Marikana’s shadow will engulf whole economy

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The wildcat strikes on SA’s mines that inevitably followed the wage settlement at Marikana have important implications for the economy and for the future of mining. Lost mining production from strikes comes as the economy is already running a very large deficit on the current account of the balance of payments. We rely on inflows of "hot money" — foreign portfolio purchases of bonds and equities — to fund this deficit. Foreign investors are large owners of South African mining shares. The risk is growing that they will take fright and sell their shares just as our exports shrink. The combination of a high current account deficit and sudden capital outflows would be devastating for the rand and local asset prices. This could push SA’s feeble economy back into recession.

The illegal strikes and high wage demands come as many mines are already under pressure from falling commodity prices and rapidly rising production costs. Unscheduled wage increases will push these mines further into the red.

It is unlikely commodity prices will come to the rescue. Given the weak global economy and slowing growth in China, it is more likely commodity prices will fall further. In the face of escalating losses, mining companies may be forced to cut production and retrench workers. Shafts and even whole mines may close. Tens of thousands of jobs are at risk.

Twenty years ago, the mines agreed to phase out the hostel system. So why are mine workers still living in squatter camps? The blame for the lack of decent housing lies with the government, the mining companies, the unions and the dysfunctional local authorities in the mining areas.

The government owns the mineral resources the mines extract. It gave — against the advice of many — excessive weight in the licensing requirements to the achievement of black equity ownership, rather than improved workforce and community development. Mining licences were granted immediately on the achievement of targets for black economic empowerment shareholders as stipulated by the Mining Charter, with attainment of the charter’s goals for transformation via workforce and community development left behind.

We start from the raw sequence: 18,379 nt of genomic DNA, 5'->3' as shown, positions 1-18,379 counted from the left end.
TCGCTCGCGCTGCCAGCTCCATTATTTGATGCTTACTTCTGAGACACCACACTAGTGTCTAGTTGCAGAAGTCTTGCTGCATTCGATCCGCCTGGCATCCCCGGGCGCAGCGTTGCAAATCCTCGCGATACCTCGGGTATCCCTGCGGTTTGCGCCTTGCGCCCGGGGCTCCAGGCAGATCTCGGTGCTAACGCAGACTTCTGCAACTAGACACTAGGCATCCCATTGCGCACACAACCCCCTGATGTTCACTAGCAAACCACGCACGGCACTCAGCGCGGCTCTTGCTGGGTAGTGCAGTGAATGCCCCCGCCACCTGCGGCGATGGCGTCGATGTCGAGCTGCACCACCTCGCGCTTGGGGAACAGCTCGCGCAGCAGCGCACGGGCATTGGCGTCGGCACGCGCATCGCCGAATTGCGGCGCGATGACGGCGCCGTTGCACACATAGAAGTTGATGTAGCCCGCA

This does not mean mines did not spend what was required of them. Indeed, mining invests considerably more in community development than other sectors. According to the 2010 Trialogue review of corporate social investment, the mining industry spent R1.1bn on community development in 2009-10 — double that of any other sector. Yet mining contributes less than 10% to our economy. However, the obligation to align charter social and labour plans with local economic development programmes has meant that 40% of miners’ social spending was on public infrastructure, including roads. Thus mines have funded basic services that local governments should have provided. This has diverted resources from uplifting neighbouring communities.

When it comes to housing, mining companies, encouraged by the unions, took the easy option when converting hostels into family units. They offered living-out allowances and left workers to find their own accommodation. In situations where local government is not building houses, workers have few alternatives. As a result, many now live in squatter camps.

The events at Marikana have rightly renewed the focus on workers’ living conditions and wages. There is increased pressure for mines to provide housing. Will the mines be able to convert the living-out allowance into spending on the construction of new homes? This is almost unthinkable because of the dependence many workers now have on those allowances to fund their own living expenses and those of distant family members. So, in addition to higher wages, mines probably now face the additional burden of providing housing plus living-out allowances, which will raise their costs even further.

Rising production costs will limit the extent to which SA’s underground mineral wealth will ever be developed. Mines can sustainably extract only those deposits whose production costs are below their sales price. What cannot be profitably extracted is left unmined — in most cases forever.

SA’s mining industry has already been shrinking for much of the past decade, even when commodity prices were very high. Falling prices and increased costs will accelerate this decline. A smaller mining industry means lower employment and falling exports. This will worsen already high unemployment and pressures on the current account of the balance of payments.

The shadow of the Marikana tragedy looks set to fall across large parts of the economy. Mines are in the spotlight and are desperate to resume production. The unions are struggling to restore their credibility among workers and the government seems determined to increase its operational role in an industry under severe pressure. The stage is set for seldom acknowledged trade-offs whose hidden costs will be borne by all of us.

• Professor Gavin Keeton is with the economics department at Rhodes University. This article was published on Business Day.